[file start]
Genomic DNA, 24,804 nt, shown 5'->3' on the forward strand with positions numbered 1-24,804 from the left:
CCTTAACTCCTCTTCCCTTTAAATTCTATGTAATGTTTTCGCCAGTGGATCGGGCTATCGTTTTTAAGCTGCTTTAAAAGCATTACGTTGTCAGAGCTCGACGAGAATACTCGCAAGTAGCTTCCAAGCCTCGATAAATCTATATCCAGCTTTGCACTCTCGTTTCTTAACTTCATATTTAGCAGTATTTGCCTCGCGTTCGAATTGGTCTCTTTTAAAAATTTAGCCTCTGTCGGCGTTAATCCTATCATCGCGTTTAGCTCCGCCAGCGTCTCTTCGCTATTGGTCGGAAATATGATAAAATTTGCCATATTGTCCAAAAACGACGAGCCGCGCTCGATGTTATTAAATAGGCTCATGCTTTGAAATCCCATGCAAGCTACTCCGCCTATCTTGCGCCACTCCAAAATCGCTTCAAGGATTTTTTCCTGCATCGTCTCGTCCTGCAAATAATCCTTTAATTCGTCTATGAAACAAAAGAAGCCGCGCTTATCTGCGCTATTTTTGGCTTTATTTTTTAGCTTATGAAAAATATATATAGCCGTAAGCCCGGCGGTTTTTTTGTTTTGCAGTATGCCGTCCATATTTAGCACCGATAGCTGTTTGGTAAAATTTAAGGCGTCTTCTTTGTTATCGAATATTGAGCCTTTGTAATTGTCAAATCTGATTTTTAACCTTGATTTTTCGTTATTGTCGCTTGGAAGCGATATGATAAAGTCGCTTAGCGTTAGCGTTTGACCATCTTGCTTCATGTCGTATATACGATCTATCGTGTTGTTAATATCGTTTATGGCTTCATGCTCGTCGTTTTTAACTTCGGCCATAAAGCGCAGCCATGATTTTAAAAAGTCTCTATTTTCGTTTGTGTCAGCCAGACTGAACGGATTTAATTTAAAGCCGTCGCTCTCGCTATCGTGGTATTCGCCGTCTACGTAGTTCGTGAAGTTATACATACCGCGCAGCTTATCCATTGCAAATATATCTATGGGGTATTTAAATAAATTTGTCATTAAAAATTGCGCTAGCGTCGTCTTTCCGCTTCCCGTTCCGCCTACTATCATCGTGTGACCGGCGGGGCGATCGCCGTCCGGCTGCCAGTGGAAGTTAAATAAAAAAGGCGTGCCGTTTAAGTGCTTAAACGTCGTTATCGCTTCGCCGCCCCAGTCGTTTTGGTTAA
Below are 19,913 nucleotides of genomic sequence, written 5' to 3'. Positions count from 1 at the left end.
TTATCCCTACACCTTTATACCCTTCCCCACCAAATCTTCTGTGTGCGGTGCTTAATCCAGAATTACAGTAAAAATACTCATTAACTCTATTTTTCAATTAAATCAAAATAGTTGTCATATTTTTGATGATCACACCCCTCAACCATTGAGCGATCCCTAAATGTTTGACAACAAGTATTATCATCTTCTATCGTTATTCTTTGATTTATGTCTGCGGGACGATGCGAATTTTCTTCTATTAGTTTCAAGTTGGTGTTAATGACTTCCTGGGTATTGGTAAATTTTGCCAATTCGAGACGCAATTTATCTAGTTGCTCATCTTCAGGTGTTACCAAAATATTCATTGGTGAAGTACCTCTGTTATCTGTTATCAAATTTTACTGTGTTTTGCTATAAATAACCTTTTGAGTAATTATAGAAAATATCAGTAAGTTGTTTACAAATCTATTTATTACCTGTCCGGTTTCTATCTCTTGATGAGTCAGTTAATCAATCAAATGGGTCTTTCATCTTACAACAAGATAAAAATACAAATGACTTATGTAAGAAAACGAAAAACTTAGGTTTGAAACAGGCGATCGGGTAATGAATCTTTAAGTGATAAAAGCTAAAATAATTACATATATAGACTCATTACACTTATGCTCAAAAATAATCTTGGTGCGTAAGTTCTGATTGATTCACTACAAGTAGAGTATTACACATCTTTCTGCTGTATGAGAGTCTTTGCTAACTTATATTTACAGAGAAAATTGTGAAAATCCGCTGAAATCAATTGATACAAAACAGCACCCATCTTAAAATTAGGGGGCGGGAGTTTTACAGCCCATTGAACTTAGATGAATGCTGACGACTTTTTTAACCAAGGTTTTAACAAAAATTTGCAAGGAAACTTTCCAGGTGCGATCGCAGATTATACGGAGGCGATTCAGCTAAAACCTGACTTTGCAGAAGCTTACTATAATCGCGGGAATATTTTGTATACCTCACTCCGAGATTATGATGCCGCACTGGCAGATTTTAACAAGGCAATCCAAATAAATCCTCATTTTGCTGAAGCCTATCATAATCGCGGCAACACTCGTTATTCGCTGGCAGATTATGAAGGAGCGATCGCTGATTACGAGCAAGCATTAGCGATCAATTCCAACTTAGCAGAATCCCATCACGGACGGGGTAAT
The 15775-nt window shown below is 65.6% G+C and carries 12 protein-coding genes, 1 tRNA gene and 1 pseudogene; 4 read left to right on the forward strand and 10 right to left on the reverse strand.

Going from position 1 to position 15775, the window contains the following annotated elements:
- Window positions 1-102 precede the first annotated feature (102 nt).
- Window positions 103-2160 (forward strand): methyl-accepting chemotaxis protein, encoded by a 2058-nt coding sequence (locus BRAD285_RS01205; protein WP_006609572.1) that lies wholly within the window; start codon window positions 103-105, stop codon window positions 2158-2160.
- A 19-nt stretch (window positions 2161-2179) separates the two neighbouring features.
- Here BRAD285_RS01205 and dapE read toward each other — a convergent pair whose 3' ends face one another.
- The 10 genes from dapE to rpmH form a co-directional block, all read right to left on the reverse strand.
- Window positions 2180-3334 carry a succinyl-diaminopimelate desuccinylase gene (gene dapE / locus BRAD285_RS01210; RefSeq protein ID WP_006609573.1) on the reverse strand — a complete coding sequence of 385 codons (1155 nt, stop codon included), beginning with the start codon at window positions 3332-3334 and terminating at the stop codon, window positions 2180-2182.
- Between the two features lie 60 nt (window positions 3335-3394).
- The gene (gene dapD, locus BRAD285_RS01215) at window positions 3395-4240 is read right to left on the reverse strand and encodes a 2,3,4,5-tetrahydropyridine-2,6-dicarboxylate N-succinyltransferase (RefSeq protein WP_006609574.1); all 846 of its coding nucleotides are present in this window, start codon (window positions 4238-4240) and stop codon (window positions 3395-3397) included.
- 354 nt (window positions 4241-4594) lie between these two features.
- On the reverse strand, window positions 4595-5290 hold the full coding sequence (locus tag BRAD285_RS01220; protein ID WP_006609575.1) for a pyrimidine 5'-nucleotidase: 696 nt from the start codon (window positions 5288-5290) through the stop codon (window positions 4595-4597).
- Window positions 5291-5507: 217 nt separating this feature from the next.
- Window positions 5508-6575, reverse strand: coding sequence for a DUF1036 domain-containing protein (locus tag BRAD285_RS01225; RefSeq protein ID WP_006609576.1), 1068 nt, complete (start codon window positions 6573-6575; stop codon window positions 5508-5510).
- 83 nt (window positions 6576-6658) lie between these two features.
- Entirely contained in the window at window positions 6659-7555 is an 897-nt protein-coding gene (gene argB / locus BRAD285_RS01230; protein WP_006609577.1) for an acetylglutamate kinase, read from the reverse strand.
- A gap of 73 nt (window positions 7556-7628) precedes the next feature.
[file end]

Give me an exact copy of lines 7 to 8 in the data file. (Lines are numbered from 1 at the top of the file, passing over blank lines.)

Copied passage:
- Window positions 1-102 precede the first annotated feature (102 nt).
- Window positions 103-2160 (forward strand): methyl-accepting chemotaxis protein, encoded by a 2058-nt coding sequence (locus BRAD285_RS01205; protein WP_006609572.1) that lies wholly within the window; start codon window positions 103-105, stop codon window positions 2158-2160.